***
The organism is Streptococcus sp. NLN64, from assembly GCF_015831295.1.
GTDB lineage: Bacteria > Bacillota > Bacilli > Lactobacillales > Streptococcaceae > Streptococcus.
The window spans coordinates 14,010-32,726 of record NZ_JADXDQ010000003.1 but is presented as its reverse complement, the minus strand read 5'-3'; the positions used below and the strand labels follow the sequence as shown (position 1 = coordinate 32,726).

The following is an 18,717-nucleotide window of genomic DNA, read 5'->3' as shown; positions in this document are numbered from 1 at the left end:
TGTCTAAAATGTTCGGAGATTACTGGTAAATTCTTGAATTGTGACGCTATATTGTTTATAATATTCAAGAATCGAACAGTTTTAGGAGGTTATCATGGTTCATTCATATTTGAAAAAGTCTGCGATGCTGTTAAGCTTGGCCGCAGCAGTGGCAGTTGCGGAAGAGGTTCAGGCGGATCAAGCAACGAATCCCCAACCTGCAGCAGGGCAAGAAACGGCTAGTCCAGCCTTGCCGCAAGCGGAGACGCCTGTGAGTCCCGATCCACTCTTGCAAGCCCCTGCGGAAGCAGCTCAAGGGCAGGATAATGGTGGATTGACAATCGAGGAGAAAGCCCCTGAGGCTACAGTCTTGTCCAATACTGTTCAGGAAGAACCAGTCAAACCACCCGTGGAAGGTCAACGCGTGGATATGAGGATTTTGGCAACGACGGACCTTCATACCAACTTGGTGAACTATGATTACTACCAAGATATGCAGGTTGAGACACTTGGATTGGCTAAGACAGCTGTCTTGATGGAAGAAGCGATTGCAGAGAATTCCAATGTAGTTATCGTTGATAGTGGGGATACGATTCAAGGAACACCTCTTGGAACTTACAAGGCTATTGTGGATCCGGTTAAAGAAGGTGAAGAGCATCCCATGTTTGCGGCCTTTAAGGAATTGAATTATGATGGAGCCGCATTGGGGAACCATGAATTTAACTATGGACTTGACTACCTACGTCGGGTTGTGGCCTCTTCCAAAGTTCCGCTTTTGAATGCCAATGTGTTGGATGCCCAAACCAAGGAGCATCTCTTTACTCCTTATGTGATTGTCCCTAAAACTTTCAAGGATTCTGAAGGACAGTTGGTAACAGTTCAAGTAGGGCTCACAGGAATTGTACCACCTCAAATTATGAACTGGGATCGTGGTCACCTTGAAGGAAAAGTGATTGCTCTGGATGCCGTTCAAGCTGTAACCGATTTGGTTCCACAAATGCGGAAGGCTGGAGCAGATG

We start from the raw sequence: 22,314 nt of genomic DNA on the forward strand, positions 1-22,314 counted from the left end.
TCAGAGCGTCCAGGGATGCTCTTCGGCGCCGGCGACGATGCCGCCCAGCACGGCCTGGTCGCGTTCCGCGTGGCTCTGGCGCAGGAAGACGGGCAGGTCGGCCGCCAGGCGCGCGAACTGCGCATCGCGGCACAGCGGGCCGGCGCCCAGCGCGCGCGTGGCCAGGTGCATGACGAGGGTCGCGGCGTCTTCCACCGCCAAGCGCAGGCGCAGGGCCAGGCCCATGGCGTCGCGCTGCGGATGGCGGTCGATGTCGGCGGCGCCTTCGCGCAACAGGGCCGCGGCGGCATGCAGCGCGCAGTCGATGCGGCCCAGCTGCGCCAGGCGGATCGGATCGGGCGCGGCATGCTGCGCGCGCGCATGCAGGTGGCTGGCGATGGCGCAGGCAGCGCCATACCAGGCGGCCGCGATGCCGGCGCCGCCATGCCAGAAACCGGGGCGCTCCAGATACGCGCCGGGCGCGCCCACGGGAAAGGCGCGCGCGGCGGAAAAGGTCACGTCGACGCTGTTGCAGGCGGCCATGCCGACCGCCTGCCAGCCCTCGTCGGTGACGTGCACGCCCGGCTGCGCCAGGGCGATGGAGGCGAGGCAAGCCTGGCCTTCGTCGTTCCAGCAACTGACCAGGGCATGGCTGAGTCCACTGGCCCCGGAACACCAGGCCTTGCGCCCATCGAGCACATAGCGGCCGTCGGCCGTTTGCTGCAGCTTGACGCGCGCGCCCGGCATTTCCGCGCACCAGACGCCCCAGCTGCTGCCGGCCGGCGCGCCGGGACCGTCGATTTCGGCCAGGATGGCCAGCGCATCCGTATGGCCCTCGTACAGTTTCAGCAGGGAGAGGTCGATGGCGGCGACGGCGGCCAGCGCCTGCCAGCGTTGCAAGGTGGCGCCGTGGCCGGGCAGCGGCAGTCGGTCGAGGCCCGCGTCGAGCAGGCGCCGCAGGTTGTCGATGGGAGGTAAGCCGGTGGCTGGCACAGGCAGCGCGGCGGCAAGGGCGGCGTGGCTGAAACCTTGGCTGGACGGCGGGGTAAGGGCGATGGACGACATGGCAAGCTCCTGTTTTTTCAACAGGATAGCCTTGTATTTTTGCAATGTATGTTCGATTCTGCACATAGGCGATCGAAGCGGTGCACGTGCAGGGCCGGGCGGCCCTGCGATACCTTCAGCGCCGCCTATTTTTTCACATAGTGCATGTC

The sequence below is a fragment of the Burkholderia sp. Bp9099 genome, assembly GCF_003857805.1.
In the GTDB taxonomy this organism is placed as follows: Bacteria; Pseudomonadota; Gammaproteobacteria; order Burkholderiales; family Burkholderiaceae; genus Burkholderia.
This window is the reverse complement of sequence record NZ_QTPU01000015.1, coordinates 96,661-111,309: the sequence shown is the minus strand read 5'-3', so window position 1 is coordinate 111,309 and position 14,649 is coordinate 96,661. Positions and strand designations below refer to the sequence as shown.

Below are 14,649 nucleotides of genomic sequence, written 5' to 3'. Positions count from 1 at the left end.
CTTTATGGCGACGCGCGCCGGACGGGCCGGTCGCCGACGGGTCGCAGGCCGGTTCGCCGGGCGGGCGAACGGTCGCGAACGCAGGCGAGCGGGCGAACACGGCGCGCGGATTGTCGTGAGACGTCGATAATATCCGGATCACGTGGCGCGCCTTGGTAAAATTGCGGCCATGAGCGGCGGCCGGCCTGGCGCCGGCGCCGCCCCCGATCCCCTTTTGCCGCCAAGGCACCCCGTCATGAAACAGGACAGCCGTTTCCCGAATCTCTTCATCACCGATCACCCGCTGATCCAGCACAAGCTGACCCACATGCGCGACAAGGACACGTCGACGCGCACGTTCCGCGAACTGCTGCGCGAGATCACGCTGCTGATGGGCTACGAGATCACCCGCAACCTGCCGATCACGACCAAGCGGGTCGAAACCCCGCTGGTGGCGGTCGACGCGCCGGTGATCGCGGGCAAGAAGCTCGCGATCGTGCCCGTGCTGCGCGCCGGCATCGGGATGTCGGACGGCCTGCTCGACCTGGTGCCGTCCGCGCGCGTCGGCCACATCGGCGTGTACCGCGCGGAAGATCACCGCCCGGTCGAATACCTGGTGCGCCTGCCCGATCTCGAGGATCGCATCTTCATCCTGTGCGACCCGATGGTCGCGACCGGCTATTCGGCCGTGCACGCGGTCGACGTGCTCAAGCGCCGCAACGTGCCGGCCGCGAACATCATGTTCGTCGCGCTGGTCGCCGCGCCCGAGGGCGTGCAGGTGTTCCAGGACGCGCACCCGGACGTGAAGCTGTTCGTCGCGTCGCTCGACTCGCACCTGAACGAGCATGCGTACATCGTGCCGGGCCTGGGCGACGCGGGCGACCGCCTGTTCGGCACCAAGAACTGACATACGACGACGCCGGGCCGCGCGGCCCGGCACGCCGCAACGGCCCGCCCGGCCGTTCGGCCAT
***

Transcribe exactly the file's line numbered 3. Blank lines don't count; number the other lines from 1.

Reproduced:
The window spans coordinates 14,010-32,726 of record NZ_JADXDQ010000003.1 but is presented as its reverse complement, the minus strand read 5'-3'; the positions used below and the strand labels follow the sequence as shown (position 1 = coordinate 32,726).